Although very little is known about giant squid, a new study conducted by the University of Copenhagen has uncovered evidence that the notoriously elusive creatures are all part of the same species.
The study was led by an international team of researchers from the University of Copenhagen along with colleagues from Australia, Japan, France, Ireland, and Portugal, who compared DNA extracted from 43 soft-tissue samples, the BBC reported.
The DNA samples came from an array of different sources, including squid that had washed ashore or been accidentally caught by fishing trawlers; some were found in the stomachs of stranded sperm whales.
DNA sequencing of the samples turned up surprisingly low evidence of genetic diversity.
"There's normally local distinction between [animals] genetically," M. Thomas P. Gilbert, a professor from the Natural History Museum of Denmark, told the BBC. "Things that live in one area eventually become different from things in other areas but [giant squid] are basically identical everywhere."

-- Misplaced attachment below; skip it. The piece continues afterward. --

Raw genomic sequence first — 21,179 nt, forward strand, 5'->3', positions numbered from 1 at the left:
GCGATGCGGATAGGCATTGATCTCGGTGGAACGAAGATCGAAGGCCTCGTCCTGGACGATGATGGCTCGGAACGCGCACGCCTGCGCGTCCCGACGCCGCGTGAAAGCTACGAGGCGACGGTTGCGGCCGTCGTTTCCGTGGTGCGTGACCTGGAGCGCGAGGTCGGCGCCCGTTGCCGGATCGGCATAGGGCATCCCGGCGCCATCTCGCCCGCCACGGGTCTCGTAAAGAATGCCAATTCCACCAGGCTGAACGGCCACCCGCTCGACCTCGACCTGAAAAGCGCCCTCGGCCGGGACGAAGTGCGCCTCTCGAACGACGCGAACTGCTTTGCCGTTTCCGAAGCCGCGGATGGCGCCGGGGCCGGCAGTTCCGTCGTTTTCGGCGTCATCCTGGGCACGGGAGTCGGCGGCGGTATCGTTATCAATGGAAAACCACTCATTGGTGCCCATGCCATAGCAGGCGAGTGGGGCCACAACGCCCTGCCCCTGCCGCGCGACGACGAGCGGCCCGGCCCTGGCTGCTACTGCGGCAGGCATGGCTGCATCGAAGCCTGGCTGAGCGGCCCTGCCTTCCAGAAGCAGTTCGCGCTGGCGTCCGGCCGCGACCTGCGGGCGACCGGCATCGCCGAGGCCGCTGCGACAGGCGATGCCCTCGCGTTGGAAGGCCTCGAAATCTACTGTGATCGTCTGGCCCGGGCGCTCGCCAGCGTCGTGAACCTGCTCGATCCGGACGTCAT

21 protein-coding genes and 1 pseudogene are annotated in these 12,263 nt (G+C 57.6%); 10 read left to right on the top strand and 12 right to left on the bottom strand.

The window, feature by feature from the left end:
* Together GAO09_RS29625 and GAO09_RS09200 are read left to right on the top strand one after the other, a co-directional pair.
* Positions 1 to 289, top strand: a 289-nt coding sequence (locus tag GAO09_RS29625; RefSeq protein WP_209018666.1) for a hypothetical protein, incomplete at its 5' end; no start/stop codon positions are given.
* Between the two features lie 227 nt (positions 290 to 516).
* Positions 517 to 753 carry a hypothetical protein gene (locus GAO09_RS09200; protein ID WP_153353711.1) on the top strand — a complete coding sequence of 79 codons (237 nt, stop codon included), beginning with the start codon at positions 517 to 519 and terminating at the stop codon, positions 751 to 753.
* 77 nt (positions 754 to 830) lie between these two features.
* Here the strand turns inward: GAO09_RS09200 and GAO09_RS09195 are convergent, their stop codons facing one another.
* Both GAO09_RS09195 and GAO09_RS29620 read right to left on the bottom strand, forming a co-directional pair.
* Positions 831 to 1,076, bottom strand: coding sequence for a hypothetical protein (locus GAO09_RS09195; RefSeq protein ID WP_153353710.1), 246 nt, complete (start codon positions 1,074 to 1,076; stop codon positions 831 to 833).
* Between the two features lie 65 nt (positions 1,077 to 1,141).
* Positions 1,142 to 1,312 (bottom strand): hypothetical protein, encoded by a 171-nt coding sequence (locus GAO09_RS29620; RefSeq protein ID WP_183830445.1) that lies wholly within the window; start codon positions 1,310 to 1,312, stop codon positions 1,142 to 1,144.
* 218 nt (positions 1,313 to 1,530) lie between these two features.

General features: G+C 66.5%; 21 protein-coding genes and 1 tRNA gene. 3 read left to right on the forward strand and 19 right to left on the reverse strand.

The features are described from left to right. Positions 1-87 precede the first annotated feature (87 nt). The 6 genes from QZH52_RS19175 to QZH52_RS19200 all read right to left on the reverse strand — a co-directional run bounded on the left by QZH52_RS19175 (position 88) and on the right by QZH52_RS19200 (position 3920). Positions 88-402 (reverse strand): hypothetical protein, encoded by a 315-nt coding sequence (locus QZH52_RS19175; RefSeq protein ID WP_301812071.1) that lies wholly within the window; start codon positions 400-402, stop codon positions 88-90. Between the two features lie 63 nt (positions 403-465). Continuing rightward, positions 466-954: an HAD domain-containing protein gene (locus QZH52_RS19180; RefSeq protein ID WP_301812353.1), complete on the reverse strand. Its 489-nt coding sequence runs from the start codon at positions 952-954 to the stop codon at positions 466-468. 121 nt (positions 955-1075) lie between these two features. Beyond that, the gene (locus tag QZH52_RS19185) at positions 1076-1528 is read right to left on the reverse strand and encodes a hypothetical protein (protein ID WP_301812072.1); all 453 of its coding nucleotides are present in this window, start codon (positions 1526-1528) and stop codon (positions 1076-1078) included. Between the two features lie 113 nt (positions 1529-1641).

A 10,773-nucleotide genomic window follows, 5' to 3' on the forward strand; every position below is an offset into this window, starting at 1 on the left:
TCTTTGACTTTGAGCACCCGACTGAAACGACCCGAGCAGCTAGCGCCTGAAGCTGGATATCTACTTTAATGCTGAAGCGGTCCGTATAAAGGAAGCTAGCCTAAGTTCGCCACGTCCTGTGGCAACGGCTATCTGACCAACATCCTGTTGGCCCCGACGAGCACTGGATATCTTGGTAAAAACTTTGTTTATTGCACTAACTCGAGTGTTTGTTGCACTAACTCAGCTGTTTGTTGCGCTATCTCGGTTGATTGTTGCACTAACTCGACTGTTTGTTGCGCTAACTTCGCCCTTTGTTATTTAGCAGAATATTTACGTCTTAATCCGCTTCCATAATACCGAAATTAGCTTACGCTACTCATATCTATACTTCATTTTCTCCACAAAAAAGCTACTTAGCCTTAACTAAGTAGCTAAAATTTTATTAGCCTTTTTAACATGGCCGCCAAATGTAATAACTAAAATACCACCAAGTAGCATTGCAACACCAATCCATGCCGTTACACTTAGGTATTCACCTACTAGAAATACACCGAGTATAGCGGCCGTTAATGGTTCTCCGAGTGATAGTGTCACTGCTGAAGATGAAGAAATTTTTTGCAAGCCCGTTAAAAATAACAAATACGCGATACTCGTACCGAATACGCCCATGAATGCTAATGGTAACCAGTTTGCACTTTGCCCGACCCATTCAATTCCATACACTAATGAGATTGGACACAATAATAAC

Gilbert said the group’s findings are “very weird,” given the great range of distance among sites where samples were collected, and the physical dissimilarities between those giant squid.
"Your general [giant] squid is a long, scrawny beast: it's got a long thin body and long thin arms," Gilbert said. "But off [the coast of] Japan for example, they're much shorter and stubbier. Their arms are fatter and much shorter."
Gilbert said the study's results, which were published in the journal Proceedings of the Royal Society B, suggest that giant squid may migrate more than previously believed.
"We speculate the larval stage must drift globally in the currents then dive to the nearest dark, deep spot when they are large enough, thus stopping any [population] structure appearing," Gilbert said. "Instead of the adults and their young living in the same place, the young distribute to a completely new place on the Earth every time."
While Gilbert admitted migration was one possibility, he maintained the findings were still “very, very hard to explain,” CBS reported.
"There are huge unexplored questions," he said.
While the habits of the deep-dwelling cephalopod make them difficult to study, Gilbert said the new research is one of the biggest discoveries since Danish zoologist Japetus Steenstrup first provided a formal description of the animals in 1857. "This year is the 200th anniversary of Steenstrup ... So on his 200th birthday we can say we know more about it!" Gilbert said.
The Discovery Channel announced in January that researchers had managed to capture the first video of a giant squid in its natural environment, at more than 2,000 feet below the ocean's surface. It aired the footage on Jan. 27.